Are y’all ready to talk about another AR-15?
Because that’s what I’m about to do, but fear not, today we’re looking at Foxtrot Mike’s FM-15.
While normally, I give you a big spiel about how most AR-15s are quite similar, the FM-15 offers enough cool features to keep things interesting.
So, let’s dive into the FM-15, talk about what sets it apart and why you might want to consider adding it to your AR-15 stash.
If you want to see this gun in action, be sure to check out my full video review below.
As usual, be sure to head over to Pew Pew Tactical’s YouTube channel to see more guns and gear.
Table of Contents
Foxtrot Mike FM-15: Regular AR or More?
The FM-15 utilizes a unique side-charging mechanism upfront that eliminates the need for a buffer tube and spring assembly.
This is all while still being a direct impingement-driven rifle.
Its build means that the rifle can be fitted with a folding stock, and it allows the user to fire said rifle with the stock folded.
Foxtrot Mike achieves this through the FM-15’s unique lightweight bolt carrier, which reciprocates on a dual-nested recoil spring housed entirely in the upper receiver.
It interfaces with the forward charging handle via a raised portion on the gas key of the carrier.
The charging handle itself sits above a direct impingement gas system, very similar to what you’ll find on other ARs.
The result, at least in theory, is the recoil reduction generally found on piston-driven rifles but in a DI platform.
FM-15 Specs & Features
From front to back, the FM-15 utilizes a 16-inch nitride barrel chambered in .223 Wylde, which guarantees function with both 5.56 NATO and .223 Remington cartridges.
It comes capped with your standard A2 birdcage flash hider — nothing fancy there.
The handguard is free-floating, extending the full 15-inches to the muzzle device, and contains six M-LOK slots and a Picatinny optics rail up-top.
Due to the side-charging feature, that Pic rail is just a tiny bit higher above the handguard than you may be used to.
As a quick aside, I’m thankful that even smaller manufacturers have begun utilizing handguards that feature 45-degree M-LOK slots as standard.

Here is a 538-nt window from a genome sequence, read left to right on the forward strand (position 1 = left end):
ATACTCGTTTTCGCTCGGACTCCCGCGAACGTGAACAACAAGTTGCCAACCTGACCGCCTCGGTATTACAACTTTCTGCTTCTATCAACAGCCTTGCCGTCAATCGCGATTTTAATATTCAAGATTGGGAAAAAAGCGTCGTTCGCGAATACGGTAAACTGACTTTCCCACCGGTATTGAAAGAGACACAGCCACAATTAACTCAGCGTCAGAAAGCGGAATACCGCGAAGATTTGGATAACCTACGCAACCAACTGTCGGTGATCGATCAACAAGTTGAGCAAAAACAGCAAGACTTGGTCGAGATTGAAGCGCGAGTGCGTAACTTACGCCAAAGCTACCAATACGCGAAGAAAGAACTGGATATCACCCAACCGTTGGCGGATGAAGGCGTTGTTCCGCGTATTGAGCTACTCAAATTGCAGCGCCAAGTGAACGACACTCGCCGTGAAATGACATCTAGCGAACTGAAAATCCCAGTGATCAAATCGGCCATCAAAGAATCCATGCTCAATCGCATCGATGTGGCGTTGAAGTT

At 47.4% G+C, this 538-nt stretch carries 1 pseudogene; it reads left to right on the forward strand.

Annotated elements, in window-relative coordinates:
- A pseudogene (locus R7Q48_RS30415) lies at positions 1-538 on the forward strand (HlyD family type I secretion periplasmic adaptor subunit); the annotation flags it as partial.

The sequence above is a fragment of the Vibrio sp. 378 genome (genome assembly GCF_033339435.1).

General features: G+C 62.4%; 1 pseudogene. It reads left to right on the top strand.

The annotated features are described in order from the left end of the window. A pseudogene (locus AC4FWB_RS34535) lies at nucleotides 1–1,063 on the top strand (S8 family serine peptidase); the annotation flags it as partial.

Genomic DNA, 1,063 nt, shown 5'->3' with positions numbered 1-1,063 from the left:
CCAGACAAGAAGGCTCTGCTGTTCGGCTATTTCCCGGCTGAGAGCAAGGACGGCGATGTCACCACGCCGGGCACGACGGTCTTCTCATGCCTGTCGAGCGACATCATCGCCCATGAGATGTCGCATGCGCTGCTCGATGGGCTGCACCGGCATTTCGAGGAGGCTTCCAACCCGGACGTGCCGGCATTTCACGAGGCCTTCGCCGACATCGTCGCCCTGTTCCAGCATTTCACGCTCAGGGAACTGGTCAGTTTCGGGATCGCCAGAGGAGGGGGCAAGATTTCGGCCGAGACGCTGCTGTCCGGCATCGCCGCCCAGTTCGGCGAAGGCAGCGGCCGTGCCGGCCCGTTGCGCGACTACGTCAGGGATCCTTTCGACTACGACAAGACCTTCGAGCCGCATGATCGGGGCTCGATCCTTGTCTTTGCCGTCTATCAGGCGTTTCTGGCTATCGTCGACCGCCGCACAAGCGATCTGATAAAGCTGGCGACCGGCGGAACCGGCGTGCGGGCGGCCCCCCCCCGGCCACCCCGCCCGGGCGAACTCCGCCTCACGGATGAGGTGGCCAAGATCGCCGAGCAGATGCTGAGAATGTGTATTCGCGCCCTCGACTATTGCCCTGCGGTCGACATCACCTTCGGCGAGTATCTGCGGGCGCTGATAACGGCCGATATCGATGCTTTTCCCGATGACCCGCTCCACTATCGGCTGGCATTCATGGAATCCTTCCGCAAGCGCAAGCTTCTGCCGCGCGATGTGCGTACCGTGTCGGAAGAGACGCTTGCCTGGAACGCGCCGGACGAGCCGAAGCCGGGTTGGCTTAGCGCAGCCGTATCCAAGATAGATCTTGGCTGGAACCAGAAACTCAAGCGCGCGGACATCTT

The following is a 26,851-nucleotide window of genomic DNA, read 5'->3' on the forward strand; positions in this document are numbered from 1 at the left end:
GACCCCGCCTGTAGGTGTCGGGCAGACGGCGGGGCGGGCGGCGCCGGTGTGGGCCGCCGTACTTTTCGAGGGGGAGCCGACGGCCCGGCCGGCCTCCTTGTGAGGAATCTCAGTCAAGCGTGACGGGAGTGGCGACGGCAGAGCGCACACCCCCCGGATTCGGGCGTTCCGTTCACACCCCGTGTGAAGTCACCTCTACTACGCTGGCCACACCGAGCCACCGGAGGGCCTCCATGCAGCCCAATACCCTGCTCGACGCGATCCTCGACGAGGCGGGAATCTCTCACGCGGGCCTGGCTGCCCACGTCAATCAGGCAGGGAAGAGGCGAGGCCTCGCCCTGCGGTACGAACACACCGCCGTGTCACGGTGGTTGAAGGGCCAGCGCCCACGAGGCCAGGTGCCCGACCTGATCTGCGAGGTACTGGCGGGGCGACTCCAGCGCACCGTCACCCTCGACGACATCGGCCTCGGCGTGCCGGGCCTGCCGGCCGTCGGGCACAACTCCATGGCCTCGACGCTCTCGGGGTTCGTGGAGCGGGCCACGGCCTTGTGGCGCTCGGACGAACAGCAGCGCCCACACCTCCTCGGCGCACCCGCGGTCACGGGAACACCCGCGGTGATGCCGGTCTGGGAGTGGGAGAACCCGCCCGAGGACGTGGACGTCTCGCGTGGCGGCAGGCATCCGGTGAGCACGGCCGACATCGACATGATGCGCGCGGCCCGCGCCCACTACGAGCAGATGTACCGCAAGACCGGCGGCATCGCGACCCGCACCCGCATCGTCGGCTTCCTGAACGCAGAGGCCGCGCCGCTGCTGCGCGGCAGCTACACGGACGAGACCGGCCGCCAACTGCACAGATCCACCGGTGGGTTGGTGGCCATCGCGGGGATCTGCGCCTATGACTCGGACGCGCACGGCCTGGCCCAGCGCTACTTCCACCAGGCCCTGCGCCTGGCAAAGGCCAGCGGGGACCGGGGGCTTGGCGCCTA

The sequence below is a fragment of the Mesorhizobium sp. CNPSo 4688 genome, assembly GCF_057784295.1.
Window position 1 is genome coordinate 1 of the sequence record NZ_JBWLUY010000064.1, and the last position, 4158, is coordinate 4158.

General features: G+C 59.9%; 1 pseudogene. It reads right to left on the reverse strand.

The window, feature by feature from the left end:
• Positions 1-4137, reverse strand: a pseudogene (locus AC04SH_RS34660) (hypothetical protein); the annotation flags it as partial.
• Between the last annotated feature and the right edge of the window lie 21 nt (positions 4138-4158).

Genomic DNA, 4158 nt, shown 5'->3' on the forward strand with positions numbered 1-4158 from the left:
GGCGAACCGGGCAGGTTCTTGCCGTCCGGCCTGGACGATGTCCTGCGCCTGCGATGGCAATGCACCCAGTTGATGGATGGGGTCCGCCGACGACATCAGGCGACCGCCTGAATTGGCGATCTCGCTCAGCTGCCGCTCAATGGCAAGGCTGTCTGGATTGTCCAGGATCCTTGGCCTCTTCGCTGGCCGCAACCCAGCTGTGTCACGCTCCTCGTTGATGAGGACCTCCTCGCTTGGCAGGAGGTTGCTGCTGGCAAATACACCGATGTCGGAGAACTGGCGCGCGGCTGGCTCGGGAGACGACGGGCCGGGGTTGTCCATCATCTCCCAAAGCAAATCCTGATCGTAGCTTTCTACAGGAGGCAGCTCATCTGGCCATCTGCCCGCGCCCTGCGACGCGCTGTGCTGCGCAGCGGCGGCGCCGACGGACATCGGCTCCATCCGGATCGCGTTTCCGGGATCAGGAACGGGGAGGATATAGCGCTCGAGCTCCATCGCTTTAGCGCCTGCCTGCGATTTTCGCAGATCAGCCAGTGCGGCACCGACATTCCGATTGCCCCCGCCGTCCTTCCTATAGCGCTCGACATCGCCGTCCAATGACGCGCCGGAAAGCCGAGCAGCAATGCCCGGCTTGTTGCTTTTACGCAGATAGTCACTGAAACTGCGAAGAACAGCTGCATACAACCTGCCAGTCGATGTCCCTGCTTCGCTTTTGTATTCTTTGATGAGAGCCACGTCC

Thankfully, the charging handle upfront is non-reciprocating, which means you aren’t going to sprain your ham-shaped thumbs if you tend to c-clamp the rifle as I do.
I have some thoughts on the charging handle itself and the user experience of manipulating it thereof, but I’ll get into that in a sec…
Receiver and Controls
The FM-15’s receiver is sleek and modern-looking.
It features ambidextrous fire controls with a shortened fire selector on the right-hand side of the rifle.
I find this feature quite useful for using my thumb to disengage the safety and my index finger’s knuckle for throwing it back on.
You’ve got a Magpul MOE pistol grip in the back and a Magpul Zhukov stock fixed to an adapter all the way aft.
Originally designed for AK series rifles, the Zhukov is visually strange on an AR. But the look has grown on me over time.
Looks aside, I’m sure you’re wondering, at this point, how it performs. So, let’s talk about my experiences at the range.
Let’s Head to the Range
First impressions at the range are pretty stellar — even though my opinion was likely skewed by the several hundred rounds of 7.62×39 I had been firing through a pair of AKs immediately prior.
Recoil felt considerably less “sharp” than one might normally expect for an AR with a birdcage flash hider.
Because I know there will inevitably be an angry comment that I’m talking about what AR recoil feels like at all…yes, .223 is by no means a chunky round. But there’s certainly a difference between firing an AR with a birdcage and one with a muzzle brake.